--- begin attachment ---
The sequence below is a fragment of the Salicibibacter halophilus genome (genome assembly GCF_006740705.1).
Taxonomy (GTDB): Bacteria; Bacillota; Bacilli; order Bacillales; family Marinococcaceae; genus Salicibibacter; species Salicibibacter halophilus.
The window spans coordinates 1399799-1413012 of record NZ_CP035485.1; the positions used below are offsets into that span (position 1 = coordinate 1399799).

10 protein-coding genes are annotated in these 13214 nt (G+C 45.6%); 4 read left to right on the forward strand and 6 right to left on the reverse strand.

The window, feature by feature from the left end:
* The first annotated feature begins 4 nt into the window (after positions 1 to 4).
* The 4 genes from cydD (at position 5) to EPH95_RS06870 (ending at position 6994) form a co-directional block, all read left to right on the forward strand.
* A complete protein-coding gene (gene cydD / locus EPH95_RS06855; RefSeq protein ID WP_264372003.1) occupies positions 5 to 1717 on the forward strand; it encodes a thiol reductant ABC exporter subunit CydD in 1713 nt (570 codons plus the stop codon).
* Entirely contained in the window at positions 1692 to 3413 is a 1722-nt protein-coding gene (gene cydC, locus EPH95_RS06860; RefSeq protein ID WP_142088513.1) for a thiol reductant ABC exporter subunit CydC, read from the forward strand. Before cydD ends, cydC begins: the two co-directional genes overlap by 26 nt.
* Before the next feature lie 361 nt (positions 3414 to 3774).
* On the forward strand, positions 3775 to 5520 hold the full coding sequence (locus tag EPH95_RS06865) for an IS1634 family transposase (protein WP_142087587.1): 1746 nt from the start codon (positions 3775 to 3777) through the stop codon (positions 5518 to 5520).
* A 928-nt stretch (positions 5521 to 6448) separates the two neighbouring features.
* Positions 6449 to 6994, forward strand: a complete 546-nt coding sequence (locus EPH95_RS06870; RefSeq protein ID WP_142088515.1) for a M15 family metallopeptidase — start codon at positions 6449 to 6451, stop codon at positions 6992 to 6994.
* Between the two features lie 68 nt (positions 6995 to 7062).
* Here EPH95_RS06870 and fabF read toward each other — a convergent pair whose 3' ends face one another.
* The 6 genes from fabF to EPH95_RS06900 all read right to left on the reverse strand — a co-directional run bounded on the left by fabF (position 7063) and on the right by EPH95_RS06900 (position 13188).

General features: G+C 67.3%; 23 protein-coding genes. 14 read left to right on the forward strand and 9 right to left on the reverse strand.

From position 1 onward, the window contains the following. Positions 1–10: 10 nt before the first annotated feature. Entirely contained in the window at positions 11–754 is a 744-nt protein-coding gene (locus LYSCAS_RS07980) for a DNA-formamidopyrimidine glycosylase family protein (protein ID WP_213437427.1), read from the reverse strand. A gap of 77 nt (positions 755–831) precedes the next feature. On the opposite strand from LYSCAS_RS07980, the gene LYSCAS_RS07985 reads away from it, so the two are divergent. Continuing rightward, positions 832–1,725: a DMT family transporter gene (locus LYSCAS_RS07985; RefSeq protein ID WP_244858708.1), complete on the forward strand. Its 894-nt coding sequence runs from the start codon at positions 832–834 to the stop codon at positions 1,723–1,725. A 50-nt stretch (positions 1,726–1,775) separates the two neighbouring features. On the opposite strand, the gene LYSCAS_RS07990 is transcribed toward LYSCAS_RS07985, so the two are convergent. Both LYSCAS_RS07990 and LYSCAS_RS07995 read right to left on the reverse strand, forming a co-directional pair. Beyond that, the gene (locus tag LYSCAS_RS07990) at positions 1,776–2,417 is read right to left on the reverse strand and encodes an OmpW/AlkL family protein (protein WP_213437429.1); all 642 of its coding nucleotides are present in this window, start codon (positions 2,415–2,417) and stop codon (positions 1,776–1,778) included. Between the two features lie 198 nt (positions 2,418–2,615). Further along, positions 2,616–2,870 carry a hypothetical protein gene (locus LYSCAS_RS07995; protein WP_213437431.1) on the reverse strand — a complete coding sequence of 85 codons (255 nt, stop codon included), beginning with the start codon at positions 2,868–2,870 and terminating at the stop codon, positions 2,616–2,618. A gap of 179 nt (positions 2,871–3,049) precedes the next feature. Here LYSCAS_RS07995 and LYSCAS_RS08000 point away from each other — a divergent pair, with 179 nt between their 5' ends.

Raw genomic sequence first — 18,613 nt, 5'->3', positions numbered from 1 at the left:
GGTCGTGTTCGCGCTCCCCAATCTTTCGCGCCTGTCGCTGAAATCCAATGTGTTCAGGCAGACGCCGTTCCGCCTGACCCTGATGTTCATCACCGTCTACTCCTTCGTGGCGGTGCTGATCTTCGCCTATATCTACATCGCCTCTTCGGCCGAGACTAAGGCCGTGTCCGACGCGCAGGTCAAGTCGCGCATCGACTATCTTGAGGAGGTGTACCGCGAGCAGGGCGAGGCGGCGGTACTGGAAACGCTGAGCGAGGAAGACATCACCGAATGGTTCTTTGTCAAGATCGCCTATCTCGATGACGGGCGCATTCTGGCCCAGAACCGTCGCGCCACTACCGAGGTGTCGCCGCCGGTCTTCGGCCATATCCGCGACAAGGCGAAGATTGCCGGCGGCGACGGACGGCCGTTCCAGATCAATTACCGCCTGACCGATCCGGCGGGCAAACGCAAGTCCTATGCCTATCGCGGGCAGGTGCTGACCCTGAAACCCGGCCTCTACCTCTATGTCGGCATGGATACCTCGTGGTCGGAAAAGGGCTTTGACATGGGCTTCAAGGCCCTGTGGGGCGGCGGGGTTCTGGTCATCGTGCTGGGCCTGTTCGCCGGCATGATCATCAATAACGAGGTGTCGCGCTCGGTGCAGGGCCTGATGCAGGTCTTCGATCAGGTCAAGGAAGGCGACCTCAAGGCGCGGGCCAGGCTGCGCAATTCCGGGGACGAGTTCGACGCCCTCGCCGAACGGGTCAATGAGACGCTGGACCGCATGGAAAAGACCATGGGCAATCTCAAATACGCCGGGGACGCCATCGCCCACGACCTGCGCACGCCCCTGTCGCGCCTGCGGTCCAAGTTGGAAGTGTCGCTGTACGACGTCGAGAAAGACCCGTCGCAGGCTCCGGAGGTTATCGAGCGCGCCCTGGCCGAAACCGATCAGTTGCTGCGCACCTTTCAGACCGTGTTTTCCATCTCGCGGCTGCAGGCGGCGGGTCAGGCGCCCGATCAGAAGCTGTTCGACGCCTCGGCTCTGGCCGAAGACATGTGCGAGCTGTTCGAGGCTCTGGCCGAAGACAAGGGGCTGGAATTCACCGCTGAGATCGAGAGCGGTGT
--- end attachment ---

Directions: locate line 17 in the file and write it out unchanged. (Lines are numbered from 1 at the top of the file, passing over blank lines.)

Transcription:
General features: G+C 67.3%; 23 protein-coding genes. 14 read left to right on the forward strand and 9 right to left on the reverse strand.